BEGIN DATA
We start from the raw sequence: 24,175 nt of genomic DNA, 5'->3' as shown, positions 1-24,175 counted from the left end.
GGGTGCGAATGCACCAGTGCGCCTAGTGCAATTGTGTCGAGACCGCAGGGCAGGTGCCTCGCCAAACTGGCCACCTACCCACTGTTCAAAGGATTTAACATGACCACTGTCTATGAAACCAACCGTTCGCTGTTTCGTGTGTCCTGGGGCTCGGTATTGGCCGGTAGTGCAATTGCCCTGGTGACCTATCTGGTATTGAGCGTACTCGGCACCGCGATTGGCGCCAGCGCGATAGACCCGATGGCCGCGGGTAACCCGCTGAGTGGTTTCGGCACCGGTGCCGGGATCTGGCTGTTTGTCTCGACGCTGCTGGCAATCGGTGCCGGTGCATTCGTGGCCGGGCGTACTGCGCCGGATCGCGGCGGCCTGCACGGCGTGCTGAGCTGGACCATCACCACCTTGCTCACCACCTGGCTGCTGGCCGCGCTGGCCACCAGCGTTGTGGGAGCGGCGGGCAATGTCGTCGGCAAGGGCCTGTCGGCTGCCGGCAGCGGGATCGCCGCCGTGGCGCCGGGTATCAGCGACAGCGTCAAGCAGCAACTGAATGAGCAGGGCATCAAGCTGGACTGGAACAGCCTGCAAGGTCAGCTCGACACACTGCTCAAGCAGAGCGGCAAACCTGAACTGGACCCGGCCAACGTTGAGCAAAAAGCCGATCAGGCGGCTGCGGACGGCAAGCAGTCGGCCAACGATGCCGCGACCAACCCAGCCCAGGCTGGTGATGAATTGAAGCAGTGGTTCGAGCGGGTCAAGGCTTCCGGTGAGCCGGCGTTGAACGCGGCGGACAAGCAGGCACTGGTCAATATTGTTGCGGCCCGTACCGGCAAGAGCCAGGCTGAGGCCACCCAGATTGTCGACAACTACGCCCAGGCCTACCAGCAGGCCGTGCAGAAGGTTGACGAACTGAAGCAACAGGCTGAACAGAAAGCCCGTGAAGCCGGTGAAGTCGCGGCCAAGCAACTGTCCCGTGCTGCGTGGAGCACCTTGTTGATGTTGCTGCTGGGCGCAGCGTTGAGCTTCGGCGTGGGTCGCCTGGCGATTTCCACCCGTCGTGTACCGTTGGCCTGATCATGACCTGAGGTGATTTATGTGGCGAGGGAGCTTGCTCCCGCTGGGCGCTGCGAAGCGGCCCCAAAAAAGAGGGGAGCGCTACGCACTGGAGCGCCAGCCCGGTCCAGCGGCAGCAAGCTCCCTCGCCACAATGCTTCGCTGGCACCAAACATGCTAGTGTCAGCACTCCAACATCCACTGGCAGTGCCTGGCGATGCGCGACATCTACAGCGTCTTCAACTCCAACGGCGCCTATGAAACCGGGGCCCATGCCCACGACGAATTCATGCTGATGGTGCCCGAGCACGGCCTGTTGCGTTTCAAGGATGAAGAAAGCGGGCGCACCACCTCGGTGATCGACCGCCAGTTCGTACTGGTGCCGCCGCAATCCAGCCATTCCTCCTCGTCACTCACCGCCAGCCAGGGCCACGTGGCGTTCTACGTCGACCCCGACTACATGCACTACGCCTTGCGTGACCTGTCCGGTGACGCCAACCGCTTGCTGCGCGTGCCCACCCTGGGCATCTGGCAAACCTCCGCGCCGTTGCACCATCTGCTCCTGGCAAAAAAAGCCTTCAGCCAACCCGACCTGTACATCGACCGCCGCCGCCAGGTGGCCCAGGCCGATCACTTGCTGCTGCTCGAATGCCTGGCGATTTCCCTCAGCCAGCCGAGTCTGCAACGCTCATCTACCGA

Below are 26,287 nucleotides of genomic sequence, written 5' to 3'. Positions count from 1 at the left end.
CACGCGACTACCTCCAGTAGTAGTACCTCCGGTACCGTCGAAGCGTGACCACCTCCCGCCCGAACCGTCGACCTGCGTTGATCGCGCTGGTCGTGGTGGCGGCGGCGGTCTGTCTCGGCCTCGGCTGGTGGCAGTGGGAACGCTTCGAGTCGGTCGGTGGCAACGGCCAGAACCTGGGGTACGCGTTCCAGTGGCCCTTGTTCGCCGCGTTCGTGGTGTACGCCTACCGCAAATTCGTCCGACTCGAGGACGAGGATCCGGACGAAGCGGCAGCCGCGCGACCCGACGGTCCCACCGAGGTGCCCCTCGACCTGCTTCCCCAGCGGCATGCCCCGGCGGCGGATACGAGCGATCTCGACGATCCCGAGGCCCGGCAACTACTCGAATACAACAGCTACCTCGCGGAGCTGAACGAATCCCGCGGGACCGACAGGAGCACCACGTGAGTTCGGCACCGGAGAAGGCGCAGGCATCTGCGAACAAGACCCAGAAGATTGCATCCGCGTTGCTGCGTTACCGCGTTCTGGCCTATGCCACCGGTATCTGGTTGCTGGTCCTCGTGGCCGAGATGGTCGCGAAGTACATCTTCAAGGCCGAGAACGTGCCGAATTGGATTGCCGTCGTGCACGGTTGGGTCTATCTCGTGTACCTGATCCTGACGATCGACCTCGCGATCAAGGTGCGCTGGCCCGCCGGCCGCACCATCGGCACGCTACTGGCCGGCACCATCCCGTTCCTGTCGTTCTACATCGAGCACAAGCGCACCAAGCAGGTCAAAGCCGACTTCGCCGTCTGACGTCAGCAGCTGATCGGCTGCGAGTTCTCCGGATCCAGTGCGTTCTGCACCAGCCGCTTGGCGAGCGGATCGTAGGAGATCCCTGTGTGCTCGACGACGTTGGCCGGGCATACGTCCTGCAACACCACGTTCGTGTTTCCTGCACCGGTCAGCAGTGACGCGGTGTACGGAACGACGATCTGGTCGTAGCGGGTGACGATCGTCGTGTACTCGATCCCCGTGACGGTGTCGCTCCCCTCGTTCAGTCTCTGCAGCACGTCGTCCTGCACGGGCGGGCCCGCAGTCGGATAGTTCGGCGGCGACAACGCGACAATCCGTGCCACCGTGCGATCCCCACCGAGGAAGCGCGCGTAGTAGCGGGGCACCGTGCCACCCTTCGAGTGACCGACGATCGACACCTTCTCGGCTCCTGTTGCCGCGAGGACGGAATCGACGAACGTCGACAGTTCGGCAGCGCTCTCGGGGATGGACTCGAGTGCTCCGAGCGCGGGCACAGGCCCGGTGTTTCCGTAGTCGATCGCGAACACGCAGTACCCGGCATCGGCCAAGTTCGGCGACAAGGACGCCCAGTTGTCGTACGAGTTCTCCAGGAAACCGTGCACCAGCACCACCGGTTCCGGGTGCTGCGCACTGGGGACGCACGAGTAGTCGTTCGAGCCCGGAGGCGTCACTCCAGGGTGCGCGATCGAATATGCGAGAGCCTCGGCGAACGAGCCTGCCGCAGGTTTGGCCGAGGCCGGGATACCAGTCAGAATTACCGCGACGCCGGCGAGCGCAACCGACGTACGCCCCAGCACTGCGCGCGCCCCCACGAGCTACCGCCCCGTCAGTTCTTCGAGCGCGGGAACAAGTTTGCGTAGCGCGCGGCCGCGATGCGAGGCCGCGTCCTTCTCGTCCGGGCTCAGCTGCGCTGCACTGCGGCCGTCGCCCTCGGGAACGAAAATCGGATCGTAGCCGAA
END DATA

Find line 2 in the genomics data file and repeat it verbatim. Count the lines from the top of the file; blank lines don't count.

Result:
GGGTGCGAATGCACCAGTGCGCCTAGTGCAATTGTGTCGAGACCGCAGGGCAGGTGCCTCGCCAAACTGGCCACCTACCCACTGTTCAAAGGATTTAACATGACCACTGTCTATGAAACCAACCGTTCGCTGTTTCGTGTGTCCTGGGGCTCGGTATTGGCCGGTAGTGCAATTGCCCTGGTGACCTATCTGGTATTGAGCGTACTCGGCACCGCGATTGGCGCCAGCGCGATAGACCCGATGGCCGCGGGTAACCCGCTGAGTGGTTTCGGCACCGGTGCCGGGATCTGGCTGTTTGTCTCGACGCTGCTGGCAATCGGTGCCGGTGCATTCGTGGCCGGGCGTACTGCGCCGGATCGCGGCGGCCTGCACGGCGTGCTGAGCTGGACCATCACCACCTTGCTCACCACCTGGCTGCTGGCCGCGCTGGCCACCAGCGTTGTGGGAGCGGCGGGCAATGTCGTCGGCAAGGGCCTGTCGGCTGCCGGCAGCGGGATCGCCGCCGTGGCGCCGGGTATCAGCGACAGCGTCAAGCAGCAACTGAATGAGCAGGGCATCAAGCTGGACTGGAACAGCCTGCAAGGTCAGCTCGACACACTGCTCAAGCAGAGCGGCAAACCTGAACTGGACCCGGCCAACGTTGAGCAAAAAGCCGATCAGGCGGCTGCGGACGGCAAGCAGTCGGCCAACGATGCCGCGACCAACCCAGCCCAGGCTGGTGATGAATTGAAGCAGTGGTTCGAGCGGGTCAAGGCTTCCGGTGAGCCGGCGTTGAACGCGGCGGACAAGCAGGCACTGGTCAATATTGTTGCGGCCCGTACCGGCAAGAGCCAGGCTGAGGCCACCCAGATTGTCGACAACTACGCCCAGGCCTACCAGCAGGCCGTGCAGAAGGTTGACGAACTGAAGCAACAGGCTGAACAGAAAGCCCGTGAAGCCGGTGAAGTCGCGGCCAAGCAACTGTCCCGTGCTGCGTGGAGCACCTTGTTGATGTTGCTGCTGGGCGCAGCGTTGAGCTTCGGCGTGGGTCGCCTGGCGATTTCCACCCGTCGTGTACCGTTGGCCTGATCATGACCTGAGGTGATTTATGTGGCGAGGGAGCTTGCTCCCGCTGGGCGCTGCGAAGCGGCCCCAAAAAAGAGGGGAGCGCTACGCACTGGAGCGCCAGCCCGGTCCAGCGGCAGCAAGCTCCCTCGCCACAATGCTTCGCTGGCACCAAACATGCTAGTGTCAGCACTCCAACATCCACTGGCAGTGCCTGGCGATGCGCGACATCTACAGCGTCTTCAACTCCAACGGCGCCTATGAAACCGGGGCCCATGCCCACGACGAATTCATGCTGATGGTGCCCGAGCACGGCCTGTTGCGTTTCAAGGATGAAGAAAGCGGGCGCACCACCTCGGTGATCGACCGCCAGTTCGTACTGGTGCCGCCGCAATCCAGCCATTCCTCCTCGTCACTCACCGCCAGCCAGGGCCACGTGGCGTTCTACGTCGACCCCGACTACATGCACTACGCCTTGCGTGACCTGTCCGGTGACGCCAACCGCTTGCTGCGCGTGCCCACCCTGGGCATCTGGCAAACCTCCGCGCCGTTGCACCATCTGCTCCTGGCAAAAAAAGCCTTCAGCCAACCCGACCTGTACATCGACCGCCGCCGCCAGGTGGCCCAGGCCGATCACTTGCTGCTGCTCGAATGCCTGGCGATTTCCCTCAGCCAGCCGAGTCTGCAACGCTCATCTACCGA